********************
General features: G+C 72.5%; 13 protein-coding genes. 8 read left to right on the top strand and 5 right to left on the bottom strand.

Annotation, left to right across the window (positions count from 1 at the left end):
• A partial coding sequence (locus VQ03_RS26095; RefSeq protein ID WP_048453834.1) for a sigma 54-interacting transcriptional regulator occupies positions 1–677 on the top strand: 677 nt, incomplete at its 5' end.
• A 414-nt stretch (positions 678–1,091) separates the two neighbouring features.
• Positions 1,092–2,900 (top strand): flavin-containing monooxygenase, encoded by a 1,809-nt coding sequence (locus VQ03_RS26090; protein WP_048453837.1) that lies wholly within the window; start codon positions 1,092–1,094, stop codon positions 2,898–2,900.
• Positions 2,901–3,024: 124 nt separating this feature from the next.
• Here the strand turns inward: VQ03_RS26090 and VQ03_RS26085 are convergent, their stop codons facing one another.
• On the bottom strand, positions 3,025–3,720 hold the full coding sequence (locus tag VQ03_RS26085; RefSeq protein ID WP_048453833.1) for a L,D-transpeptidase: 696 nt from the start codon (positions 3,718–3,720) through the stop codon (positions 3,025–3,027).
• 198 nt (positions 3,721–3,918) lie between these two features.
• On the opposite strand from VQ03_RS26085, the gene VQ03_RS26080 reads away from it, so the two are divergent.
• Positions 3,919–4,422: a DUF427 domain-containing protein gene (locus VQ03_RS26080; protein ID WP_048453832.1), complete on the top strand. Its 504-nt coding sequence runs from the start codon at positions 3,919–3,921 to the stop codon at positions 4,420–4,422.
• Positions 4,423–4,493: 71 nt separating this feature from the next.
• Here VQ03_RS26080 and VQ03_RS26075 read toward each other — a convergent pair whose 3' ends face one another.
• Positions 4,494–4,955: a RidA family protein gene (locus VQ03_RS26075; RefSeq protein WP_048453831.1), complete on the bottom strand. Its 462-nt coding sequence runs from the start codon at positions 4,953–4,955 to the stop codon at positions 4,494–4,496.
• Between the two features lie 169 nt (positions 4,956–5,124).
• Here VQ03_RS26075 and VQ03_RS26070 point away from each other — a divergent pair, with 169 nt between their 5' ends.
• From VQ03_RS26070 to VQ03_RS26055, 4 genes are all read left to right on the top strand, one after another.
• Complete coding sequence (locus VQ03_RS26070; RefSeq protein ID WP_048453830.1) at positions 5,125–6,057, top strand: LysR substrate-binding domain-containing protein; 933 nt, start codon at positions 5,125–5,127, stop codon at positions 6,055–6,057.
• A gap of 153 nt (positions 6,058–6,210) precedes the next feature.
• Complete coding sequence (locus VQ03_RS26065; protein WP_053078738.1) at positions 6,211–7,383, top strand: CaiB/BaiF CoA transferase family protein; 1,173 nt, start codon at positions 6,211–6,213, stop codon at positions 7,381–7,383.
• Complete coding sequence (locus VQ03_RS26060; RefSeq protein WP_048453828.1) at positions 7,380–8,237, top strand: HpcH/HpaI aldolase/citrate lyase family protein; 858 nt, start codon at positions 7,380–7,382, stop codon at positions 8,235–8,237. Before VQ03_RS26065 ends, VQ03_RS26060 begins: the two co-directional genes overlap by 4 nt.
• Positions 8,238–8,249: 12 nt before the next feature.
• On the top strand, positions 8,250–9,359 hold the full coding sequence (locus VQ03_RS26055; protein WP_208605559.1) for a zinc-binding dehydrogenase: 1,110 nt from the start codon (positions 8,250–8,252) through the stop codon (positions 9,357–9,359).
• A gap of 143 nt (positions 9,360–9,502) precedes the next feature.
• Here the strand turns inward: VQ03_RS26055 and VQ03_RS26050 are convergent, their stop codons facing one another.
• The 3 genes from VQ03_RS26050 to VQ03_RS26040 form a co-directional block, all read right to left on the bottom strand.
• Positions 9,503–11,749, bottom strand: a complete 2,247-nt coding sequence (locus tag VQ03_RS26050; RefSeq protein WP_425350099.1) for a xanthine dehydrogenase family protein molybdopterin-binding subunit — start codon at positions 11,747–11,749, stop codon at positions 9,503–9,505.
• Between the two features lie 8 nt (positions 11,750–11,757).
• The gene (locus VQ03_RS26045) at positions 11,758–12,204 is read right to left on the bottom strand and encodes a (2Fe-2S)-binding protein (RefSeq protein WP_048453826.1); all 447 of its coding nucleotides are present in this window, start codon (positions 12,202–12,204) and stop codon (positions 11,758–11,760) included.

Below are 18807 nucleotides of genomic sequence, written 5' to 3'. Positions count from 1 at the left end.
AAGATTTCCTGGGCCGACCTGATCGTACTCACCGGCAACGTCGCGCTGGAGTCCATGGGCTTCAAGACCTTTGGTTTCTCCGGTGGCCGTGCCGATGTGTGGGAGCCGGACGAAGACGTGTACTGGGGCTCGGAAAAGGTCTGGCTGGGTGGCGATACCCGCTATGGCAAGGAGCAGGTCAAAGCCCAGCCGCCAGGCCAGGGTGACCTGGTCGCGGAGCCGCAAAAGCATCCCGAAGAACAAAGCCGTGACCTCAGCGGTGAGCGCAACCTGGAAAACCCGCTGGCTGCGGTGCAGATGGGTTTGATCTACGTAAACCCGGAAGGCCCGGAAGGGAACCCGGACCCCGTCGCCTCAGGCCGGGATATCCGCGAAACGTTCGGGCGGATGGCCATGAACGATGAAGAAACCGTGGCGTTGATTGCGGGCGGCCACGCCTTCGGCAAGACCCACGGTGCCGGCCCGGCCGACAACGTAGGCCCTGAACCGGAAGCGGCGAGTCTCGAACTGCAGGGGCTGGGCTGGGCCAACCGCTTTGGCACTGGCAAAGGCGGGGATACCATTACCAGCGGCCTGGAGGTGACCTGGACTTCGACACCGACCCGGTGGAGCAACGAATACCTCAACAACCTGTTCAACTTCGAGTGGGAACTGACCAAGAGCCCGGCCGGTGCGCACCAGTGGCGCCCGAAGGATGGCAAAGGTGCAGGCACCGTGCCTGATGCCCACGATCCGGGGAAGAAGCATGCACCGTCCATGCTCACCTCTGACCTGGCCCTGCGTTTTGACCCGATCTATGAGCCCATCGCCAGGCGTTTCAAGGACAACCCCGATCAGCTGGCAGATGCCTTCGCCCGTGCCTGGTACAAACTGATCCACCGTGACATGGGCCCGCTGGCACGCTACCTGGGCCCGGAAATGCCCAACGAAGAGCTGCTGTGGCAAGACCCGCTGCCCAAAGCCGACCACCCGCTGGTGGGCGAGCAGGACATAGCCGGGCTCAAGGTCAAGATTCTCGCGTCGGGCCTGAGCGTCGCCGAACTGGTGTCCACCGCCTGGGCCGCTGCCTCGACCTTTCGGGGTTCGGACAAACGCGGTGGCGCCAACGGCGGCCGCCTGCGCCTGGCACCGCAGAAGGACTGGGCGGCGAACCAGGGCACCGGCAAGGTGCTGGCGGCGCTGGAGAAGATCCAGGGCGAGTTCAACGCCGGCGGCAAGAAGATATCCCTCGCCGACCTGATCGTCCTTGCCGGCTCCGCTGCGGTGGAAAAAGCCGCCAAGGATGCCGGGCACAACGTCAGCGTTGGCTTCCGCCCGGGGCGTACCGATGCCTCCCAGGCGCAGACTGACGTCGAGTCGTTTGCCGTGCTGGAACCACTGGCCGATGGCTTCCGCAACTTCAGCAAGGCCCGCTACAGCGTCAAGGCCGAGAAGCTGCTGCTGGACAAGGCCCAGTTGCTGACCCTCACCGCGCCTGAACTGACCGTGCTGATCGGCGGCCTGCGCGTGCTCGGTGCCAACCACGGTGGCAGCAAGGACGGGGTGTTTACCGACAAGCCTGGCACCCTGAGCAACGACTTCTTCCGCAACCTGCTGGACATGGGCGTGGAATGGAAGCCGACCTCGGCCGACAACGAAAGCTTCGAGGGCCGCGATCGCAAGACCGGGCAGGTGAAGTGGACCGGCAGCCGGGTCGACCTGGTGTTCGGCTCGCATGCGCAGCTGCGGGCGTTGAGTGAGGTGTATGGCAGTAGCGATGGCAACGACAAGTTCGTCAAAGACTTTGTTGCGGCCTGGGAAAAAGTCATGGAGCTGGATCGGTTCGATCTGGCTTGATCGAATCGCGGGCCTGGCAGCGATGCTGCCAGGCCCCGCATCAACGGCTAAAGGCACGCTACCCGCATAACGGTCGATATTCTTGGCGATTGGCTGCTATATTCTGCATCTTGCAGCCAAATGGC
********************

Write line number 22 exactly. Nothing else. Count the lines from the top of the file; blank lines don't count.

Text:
• Positions 8,238–8,249: 12 nt before the next feature.